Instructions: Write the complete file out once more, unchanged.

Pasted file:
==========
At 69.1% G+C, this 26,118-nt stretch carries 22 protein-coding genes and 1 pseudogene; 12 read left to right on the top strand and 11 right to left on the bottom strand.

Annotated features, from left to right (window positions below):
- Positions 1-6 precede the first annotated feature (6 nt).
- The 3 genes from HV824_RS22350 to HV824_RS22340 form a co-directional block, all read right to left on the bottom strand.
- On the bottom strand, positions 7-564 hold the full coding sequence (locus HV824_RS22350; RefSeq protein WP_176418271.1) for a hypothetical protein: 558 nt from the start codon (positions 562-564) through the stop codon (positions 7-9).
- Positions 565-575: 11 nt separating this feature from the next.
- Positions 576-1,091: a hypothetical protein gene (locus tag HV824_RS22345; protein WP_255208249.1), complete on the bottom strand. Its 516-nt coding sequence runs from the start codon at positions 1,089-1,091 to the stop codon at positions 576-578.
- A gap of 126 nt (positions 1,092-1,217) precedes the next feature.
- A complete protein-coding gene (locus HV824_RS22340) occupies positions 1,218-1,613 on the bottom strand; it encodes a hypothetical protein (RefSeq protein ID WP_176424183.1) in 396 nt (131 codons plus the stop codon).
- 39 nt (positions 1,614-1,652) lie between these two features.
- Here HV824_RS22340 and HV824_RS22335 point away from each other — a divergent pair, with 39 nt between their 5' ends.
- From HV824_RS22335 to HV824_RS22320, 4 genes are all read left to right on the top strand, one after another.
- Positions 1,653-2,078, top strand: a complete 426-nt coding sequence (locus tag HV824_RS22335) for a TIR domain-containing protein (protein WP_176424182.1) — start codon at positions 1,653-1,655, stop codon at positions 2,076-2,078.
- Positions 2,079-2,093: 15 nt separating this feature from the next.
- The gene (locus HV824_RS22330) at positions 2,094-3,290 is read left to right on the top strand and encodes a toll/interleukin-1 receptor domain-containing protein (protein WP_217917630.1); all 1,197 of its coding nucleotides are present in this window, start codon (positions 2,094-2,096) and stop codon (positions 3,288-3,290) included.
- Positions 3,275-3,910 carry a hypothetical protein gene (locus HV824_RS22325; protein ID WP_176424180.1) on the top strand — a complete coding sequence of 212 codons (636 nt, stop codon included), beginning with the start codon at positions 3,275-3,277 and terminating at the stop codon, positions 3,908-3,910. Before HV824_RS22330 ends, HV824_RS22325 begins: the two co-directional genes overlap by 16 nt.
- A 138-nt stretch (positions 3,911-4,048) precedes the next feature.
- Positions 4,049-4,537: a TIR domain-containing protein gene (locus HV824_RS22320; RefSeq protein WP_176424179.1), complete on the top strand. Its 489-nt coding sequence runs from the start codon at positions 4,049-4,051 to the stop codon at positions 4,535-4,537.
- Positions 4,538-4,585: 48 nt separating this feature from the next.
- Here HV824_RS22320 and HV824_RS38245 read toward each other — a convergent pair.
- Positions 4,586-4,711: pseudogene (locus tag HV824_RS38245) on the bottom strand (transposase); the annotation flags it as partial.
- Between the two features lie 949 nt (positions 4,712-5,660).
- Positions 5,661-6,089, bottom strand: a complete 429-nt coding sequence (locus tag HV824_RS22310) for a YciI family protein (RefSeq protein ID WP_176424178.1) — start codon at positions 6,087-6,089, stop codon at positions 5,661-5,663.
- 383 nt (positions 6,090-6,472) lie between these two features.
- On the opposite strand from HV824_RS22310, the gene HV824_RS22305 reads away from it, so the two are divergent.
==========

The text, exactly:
At 69.1% G+C, this 26,118-nt stretch carries 22 protein-coding genes and 1 pseudogene; 12 read left to right on the top strand and 11 right to left on the bottom strand.

Annotated features, from left to right (window positions below):
- Positions 1-6 precede the first annotated feature (6 nt).
- The 3 genes from HV824_RS22350 to HV824_RS22340 form a co-directional block, all read right to left on the bottom strand.
- On the bottom strand, positions 7-564 hold the full coding sequence (locus HV824_RS22350; RefSeq protein WP_176418271.1) for a hypothetical protein: 558 nt from the start codon (positions 562-564) through the stop codon (positions 7-9).
- Positions 565-575: 11 nt separating this feature from the next.
- Positions 576-1,091: a hypothetical protein gene (locus tag HV824_RS22345; protein WP_255208249.1), complete on the bottom strand. Its 516-nt coding sequence runs from the start codon at positions 1,089-1,091 to the stop codon at positions 576-578.
- A gap of 126 nt (positions 1,092-1,217) precedes the next feature.
- A complete protein-coding gene (locus HV824_RS22340) occupies positions 1,218-1,613 on the bottom strand; it encodes a hypothetical protein (RefSeq protein ID WP_176424183.1) in 396 nt (131 codons plus the stop codon).
- 39 nt (positions 1,614-1,652) lie between these two features.
- Here HV824_RS22340 and HV824_RS22335 point away from each other — a divergent pair, with 39 nt between their 5' ends.
- From HV824_RS22335 to HV824_RS22320, 4 genes are all read left to right on the top strand, one after another.
- Positions 1,653-2,078, top strand: a complete 426-nt coding sequence (locus tag HV824_RS22335) for a TIR domain-containing protein (protein WP_176424182.1) — start codon at positions 1,653-1,655, stop codon at positions 2,076-2,078.
- Positions 2,079-2,093: 15 nt separating this feature from the next.
- The gene (locus HV824_RS22330) at positions 2,094-3,290 is read left to right on the top strand and encodes a toll/interleukin-1 receptor domain-containing protein (protein WP_217917630.1); all 1,197 of its coding nucleotides are present in this window, start codon (positions 2,094-2,096) and stop codon (positions 3,288-3,290) included.
- Positions 3,275-3,910 carry a hypothetical protein gene (locus HV824_RS22325; protein ID WP_176424180.1) on the top strand — a complete coding sequence of 212 codons (636 nt, stop codon included), beginning with the start codon at positions 3,275-3,277 and terminating at the stop codon, positions 3,908-3,910. Before HV824_RS22330 ends, HV824_RS22325 begins: the two co-directional genes overlap by 16 nt.
- A 138-nt stretch (positions 3,911-4,048) precedes the next feature.
- Positions 4,049-4,537: a TIR domain-containing protein gene (locus HV824_RS22320; RefSeq protein WP_176424179.1), complete on the top strand. Its 489-nt coding sequence runs from the start codon at positions 4,049-4,051 to the stop codon at positions 4,535-4,537.
- Positions 4,538-4,585: 48 nt separating this feature from the next.
- Here HV824_RS22320 and HV824_RS38245 read toward each other — a convergent pair.
- Positions 4,586-4,711: pseudogene (locus tag HV824_RS38245) on the bottom strand (transposase); the annotation flags it as partial.
- Between the two features lie 949 nt (positions 4,712-5,660).
- Positions 5,661-6,089, bottom strand: a complete 429-nt coding sequence (locus tag HV824_RS22310) for a YciI family protein (RefSeq protein ID WP_176424178.1) — start codon at positions 6,087-6,089, stop codon at positions 5,661-5,663.
- 383 nt (positions 6,090-6,472) lie between these two features.
- On the opposite strand from HV824_RS22310, the gene HV824_RS22305 reads away from it, so the two are divergent.